Paper Maché

 (Photo instructions below)

Yes, it’s like being in kindergarden again. There are many variations on how to apply the paper so use whatever method makes you happy and brings back play-time memories.
Here’s one method.

  • Apply a thin coat of release agent to the face mould (petroleum jelly).
  • Now we can build features (the new face) out of clay, moulding with hands and sometimes small tools for detailed work.
  • When the face is moulded, we apply petroleum jelly to the still moist clay.
  • Then we apply layers of papier mache.
  • The paper I like to work with is thick brown paper with strong fibres.
  • Crush and crumple the paper until it is malleable (soft) and will take form easily. Tear (never cut) different sized pieces.
  • The mache I like is a mixture of white flour, white glue and water. Wall paper paste is also possible.
  • Apply at least three layers allowing time to dry in between layers. (not essential to dry in between layers but it’s preferable).
  • Once dry, use sandpaper to smooth face if desired. Easiest to do this when it is still on the mould.
  • Remove the dry paper mask from the mould by turning it over and pulling or digging out the clay.
  • Wipe off Vaseline from the inside. Here you may need to let the mask dry from the inside for a while. (wipe off the clay and rehydrate for further use)
  • Cut eye holes, nose holes. For these holes, try to trim across the mask from the inside to make an even cut.
  • Trim edges. Do this by putting the mask on and looking in a mirror to see when each part of the mask fits the face properly. Trim a little and check again.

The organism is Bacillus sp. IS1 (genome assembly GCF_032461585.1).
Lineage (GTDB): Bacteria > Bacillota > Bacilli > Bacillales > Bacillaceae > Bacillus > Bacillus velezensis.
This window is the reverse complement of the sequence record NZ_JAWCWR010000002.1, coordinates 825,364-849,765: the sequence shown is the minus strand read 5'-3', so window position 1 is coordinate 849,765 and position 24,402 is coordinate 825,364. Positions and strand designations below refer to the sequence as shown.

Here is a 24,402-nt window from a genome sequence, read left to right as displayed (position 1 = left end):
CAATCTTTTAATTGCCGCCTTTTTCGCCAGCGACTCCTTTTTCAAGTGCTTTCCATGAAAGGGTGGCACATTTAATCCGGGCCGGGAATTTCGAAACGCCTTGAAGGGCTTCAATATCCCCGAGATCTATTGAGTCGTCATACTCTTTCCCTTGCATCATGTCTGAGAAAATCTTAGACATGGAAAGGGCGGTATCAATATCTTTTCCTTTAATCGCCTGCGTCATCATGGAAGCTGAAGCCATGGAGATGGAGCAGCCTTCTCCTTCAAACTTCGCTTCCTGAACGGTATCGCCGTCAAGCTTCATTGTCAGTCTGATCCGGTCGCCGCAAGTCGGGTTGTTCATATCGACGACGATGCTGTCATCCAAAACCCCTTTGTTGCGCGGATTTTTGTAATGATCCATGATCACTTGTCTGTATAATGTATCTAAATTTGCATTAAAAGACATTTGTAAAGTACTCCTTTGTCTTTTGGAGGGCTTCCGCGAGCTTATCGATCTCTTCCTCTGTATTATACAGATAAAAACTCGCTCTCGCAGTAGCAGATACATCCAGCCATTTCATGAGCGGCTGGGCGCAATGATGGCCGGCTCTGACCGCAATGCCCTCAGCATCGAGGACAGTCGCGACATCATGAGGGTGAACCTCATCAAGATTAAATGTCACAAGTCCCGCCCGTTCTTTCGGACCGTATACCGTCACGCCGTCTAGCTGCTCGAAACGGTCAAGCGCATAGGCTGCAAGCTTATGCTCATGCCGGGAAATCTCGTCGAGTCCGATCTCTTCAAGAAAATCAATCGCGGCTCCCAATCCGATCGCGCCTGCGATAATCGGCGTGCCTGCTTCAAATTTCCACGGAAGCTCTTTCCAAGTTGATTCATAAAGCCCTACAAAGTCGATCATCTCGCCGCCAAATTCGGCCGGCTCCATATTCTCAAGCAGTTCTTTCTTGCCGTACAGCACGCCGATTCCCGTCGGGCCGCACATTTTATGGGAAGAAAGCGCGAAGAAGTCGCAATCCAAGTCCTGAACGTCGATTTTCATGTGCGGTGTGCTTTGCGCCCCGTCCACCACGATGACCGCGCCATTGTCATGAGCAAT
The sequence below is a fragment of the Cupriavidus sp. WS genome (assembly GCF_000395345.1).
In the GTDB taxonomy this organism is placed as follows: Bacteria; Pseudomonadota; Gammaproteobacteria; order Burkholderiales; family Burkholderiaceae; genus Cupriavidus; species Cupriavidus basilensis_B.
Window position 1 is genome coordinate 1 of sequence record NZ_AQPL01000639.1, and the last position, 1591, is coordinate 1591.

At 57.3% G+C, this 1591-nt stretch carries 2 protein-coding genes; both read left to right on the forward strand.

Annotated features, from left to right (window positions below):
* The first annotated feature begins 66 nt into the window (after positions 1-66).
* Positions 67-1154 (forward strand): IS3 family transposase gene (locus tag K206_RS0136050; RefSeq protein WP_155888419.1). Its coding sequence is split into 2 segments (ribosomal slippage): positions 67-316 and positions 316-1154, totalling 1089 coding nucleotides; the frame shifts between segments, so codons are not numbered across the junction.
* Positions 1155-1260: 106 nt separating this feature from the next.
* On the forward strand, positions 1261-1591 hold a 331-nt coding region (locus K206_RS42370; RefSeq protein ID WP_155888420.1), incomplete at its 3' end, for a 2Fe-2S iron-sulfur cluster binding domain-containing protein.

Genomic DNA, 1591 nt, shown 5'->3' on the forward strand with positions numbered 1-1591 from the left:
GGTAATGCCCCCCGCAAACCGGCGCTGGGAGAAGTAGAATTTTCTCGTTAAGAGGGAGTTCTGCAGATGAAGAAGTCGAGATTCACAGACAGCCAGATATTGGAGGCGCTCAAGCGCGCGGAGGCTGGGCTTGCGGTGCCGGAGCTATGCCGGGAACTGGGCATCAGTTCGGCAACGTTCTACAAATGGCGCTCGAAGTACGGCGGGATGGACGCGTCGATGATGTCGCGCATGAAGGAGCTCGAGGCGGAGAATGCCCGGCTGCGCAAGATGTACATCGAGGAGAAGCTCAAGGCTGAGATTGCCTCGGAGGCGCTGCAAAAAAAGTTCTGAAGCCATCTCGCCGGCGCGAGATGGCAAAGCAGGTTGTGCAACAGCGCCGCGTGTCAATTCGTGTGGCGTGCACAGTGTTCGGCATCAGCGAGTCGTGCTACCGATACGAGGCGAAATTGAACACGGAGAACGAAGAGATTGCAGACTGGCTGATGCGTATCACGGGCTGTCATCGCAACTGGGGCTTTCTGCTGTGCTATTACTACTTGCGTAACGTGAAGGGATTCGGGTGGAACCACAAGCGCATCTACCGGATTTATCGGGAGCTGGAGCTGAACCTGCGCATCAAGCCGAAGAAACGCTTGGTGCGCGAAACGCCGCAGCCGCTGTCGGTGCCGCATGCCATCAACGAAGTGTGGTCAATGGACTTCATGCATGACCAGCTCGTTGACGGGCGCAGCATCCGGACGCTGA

• Add fake features like teeth, eyes, lashes as well as screen to cover eye holes if necessary. Do this by using contact cement or hot glue.
  • Note – if using table tennis balls for eyes, be careful the hot glue doesn’t melt the ball.
  • (Optional) Add wire or string loops for the elastic by putting mask against the face and making sure it will be above the ear. Poke small holes.
  • Seal mask with glue. It is possible to use contact cement but best is a non-toxic, Latex based glue. The desire here is to seal with a rubbery coating so it is more moisture proof and flexible and looks more like skin. Use finger. It ruins brushes (this step is optional)
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Strips: So many ways to mache. Take your time and make it smooth. It is possible to sand afterwards but sanding is not a substitute for well placed layering. Don’t forget to add a fun layer of images or patterns face down on the first layer.
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Remove Plaster Face Mould: Turn mask upside-down, dig out any clay around the mould and pop it out.
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Remove Clay: You should be able to pull the clay out in chunks as long as it is still moist. Use a tool to dig into deeper areas like the nose if necessary.
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Remove Petroleum Jelly: Using a paper cloth or rag, wipe inside of mask. You might have to do it several times.
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Trim: This is where you trim the major bits around the edge and cut the eye holes. Then looking into a mirror or with a friend watching, figure where to snip further.
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Coating: It is possible (but not necessary) to cover the paper mask with non-toxic latex based glue to fill small holes and make the surface more flesh-like.